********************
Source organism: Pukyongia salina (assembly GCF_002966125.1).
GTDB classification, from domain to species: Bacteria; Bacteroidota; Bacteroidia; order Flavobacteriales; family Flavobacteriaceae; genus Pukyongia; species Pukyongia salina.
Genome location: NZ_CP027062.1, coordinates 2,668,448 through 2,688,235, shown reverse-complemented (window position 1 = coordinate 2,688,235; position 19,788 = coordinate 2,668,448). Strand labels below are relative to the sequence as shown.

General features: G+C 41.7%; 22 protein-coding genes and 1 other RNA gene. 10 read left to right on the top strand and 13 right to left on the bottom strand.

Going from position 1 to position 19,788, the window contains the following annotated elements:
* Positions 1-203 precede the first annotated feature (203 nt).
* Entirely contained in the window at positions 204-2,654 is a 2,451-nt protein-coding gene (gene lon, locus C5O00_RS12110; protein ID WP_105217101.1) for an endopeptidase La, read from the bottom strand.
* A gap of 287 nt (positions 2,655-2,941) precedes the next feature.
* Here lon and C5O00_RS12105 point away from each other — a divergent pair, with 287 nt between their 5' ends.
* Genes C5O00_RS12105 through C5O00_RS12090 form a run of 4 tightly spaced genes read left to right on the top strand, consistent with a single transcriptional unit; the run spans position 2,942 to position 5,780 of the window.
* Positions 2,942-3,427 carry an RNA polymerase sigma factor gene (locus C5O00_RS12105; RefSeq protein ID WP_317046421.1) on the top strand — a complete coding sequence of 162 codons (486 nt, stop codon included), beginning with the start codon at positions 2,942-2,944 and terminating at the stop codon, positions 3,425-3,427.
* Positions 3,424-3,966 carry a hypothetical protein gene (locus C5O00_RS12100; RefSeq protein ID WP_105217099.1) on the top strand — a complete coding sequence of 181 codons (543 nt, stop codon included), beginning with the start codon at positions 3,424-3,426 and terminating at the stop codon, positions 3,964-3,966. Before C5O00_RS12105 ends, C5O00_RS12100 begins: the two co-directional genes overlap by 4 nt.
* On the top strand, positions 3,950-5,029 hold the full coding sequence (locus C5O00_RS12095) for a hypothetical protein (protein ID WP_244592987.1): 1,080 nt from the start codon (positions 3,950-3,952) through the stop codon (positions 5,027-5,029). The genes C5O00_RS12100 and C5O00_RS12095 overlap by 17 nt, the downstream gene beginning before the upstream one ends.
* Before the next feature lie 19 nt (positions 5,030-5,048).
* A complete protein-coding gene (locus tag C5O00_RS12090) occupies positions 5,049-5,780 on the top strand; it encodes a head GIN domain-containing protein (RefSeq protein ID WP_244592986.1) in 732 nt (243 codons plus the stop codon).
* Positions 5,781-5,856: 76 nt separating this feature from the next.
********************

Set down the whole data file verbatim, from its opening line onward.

Source organism: Pukyongia salina (assembly GCF_002966125.1).
GTDB classification, from domain to species: Bacteria; Bacteroidota; Bacteroidia; order Flavobacteriales; family Flavobacteriaceae; genus Pukyongia; species Pukyongia salina.
Genome location: NZ_CP027062.1, coordinates 2,668,448 through 2,688,235, shown reverse-complemented (window position 1 = coordinate 2,688,235; position 19,788 = coordinate 2,668,448). Strand labels below are relative to the sequence as shown.

General features: G+C 41.7%; 22 protein-coding genes and 1 other RNA gene. 10 read left to right on the top strand and 13 right to left on the bottom strand.

Going from position 1 to position 19,788, the window contains the following annotated elements:
* Positions 1-203 precede the first annotated feature (203 nt).
* Entirely contained in the window at positions 204-2,654 is a 2,451-nt protein-coding gene (gene lon, locus C5O00_RS12110; protein ID WP_105217101.1) for an endopeptidase La, read from the bottom strand.
* A gap of 287 nt (positions 2,655-2,941) precedes the next feature.
* Here lon and C5O00_RS12105 point away from each other — a divergent pair, with 287 nt between their 5' ends.
* Genes C5O00_RS12105 through C5O00_RS12090 form a run of 4 tightly spaced genes read left to right on the top strand, consistent with a single transcriptional unit; the run spans position 2,942 to position 5,780 of the window.
* Positions 2,942-3,427 carry an RNA polymerase sigma factor gene (locus C5O00_RS12105; RefSeq protein ID WP_317046421.1) on the top strand — a complete coding sequence of 162 codons (486 nt, stop codon included), beginning with the start codon at positions 2,942-2,944 and terminating at the stop codon, positions 3,425-3,427.
* Positions 3,424-3,966 carry a hypothetical protein gene (locus C5O00_RS12100; RefSeq protein ID WP_105217099.1) on the top strand — a complete coding sequence of 181 codons (543 nt, stop codon included), beginning with the start codon at positions 3,424-3,426 and terminating at the stop codon, positions 3,964-3,966. Before C5O00_RS12105 ends, C5O00_RS12100 begins: the two co-directional genes overlap by 4 nt.
* On the top strand, positions 3,950-5,029 hold the full coding sequence (locus C5O00_RS12095) for a hypothetical protein (protein ID WP_244592987.1): 1,080 nt from the start codon (positions 3,950-3,952) through the stop codon (positions 5,027-5,029). The genes C5O00_RS12100 and C5O00_RS12095 overlap by 17 nt, the downstream gene beginning before the upstream one ends.
* Before the next feature lie 19 nt (positions 5,030-5,048).
* A complete protein-coding gene (locus tag C5O00_RS12090) occupies positions 5,049-5,780 on the top strand; it encodes a head GIN domain-containing protein (RefSeq protein ID WP_244592986.1) in 732 nt (243 codons plus the stop codon).
* Positions 5,781-5,856: 76 nt separating this feature from the next.